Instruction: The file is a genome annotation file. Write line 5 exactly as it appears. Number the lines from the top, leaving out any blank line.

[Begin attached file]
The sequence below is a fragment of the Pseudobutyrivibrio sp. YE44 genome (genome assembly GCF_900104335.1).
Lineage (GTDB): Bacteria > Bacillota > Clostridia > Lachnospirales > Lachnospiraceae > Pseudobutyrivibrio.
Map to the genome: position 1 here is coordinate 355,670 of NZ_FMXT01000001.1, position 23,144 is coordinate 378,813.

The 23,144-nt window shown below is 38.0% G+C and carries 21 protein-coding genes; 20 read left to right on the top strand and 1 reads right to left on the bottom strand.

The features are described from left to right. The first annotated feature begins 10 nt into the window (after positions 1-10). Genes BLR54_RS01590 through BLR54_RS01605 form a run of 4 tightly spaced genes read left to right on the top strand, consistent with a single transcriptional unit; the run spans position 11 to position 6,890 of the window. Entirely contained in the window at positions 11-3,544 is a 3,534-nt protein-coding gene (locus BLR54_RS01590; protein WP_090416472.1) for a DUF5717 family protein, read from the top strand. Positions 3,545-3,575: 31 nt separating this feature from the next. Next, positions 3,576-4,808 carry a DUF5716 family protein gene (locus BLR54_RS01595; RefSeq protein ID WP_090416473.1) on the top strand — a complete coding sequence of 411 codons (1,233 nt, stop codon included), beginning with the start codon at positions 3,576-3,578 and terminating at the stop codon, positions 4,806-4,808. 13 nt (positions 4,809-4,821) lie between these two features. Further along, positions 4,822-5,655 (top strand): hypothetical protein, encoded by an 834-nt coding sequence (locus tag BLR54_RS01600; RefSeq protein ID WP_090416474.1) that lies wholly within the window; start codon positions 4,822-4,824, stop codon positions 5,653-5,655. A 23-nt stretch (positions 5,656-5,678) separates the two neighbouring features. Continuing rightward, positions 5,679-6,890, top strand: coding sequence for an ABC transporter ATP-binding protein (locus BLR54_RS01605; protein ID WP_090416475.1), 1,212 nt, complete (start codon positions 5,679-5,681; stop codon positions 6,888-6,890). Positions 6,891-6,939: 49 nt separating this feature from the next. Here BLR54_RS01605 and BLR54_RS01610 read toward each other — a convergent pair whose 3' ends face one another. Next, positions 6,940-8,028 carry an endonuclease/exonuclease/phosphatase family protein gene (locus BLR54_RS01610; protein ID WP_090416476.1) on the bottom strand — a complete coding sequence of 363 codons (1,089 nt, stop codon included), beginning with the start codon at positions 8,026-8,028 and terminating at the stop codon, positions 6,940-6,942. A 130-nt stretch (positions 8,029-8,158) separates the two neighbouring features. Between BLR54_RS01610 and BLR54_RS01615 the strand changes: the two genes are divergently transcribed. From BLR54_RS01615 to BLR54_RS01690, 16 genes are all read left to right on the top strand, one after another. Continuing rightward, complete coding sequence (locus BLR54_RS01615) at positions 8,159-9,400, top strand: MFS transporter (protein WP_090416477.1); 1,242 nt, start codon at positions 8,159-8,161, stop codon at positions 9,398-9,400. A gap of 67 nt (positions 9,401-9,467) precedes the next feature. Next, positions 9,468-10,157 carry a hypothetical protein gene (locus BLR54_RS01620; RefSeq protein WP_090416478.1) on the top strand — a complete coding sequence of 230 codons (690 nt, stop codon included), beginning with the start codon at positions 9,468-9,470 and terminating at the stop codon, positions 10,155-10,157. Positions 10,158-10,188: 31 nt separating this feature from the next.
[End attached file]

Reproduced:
The features are described from left to right. The first annotated feature begins 10 nt into the window (after positions 1-10). Genes BLR54_RS01590 through BLR54_RS01605 form a run of 4 tightly spaced genes read left to right on the top strand, consistent with a single transcriptional unit; the run spans position 11 to position 6,890 of the window. Entirely contained in the window at positions 11-3,544 is a 3,534-nt protein-coding gene (locus BLR54_RS01590; protein WP_090416472.1) for a DUF5717 family protein, read from the top strand. Positions 3,545-3,575: 31 nt separating this feature from the next. Next, positions 3,576-4,808 carry a DUF5716 family protein gene (locus BLR54_RS01595; RefSeq protein ID WP_090416473.1) on the top strand — a complete coding sequence of 411 codons (1,233 nt, stop codon included), beginning with the start codon at positions 3,576-3,578 and terminating at the stop codon, positions 4,806-4,808. 13 nt (positions 4,809-4,821) lie between these two features. Further along, positions 4,822-5,655 (top strand): hypothetical protein, encoded by an 834-nt coding sequence (locus tag BLR54_RS01600; RefSeq protein ID WP_090416474.1) that lies wholly within the window; start codon positions 4,822-4,824, stop codon positions 5,653-5,655. A 23-nt stretch (positions 5,656-5,678) separates the two neighbouring features. Continuing rightward, positions 5,679-6,890, top strand: coding sequence for an ABC transporter ATP-binding protein (locus BLR54_RS01605; protein ID WP_090416475.1), 1,212 nt, complete (start codon positions 5,679-5,681; stop codon positions 6,888-6,890). Positions 6,891-6,939: 49 nt separating this feature from the next. Here BLR54_RS01605 and BLR54_RS01610 read toward each other — a convergent pair whose 3' ends face one another. Next, positions 6,940-8,028 carry an endonuclease/exonuclease/phosphatase family protein gene (locus BLR54_RS01610; protein ID WP_090416476.1) on the bottom strand — a complete coding sequence of 363 codons (1,089 nt, stop codon included), beginning with the start codon at positions 8,026-8,028 and terminating at the stop codon, positions 6,940-6,942. A 130-nt stretch (positions 8,029-8,158) separates the two neighbouring features. Between BLR54_RS01610 and BLR54_RS01615 the strand changes: the two genes are divergently transcribed. From BLR54_RS01615 to BLR54_RS01690, 16 genes are all read left to right on the top strand, one after another. Continuing rightward, complete coding sequence (locus BLR54_RS01615) at positions 8,159-9,400, top strand: MFS transporter (protein WP_090416477.1); 1,242 nt, start codon at positions 8,159-8,161, stop codon at positions 9,398-9,400. A gap of 67 nt (positions 9,401-9,467) precedes the next feature. Next, positions 9,468-10,157 carry a hypothetical protein gene (locus BLR54_RS01620; RefSeq protein WP_090416478.1) on the top strand — a complete coding sequence of 230 codons (690 nt, stop codon included), beginning with the start codon at positions 9,468-9,470 and terminating at the stop codon, positions 10,155-10,157. Positions 10,158-10,188: 31 nt separating this feature from the next.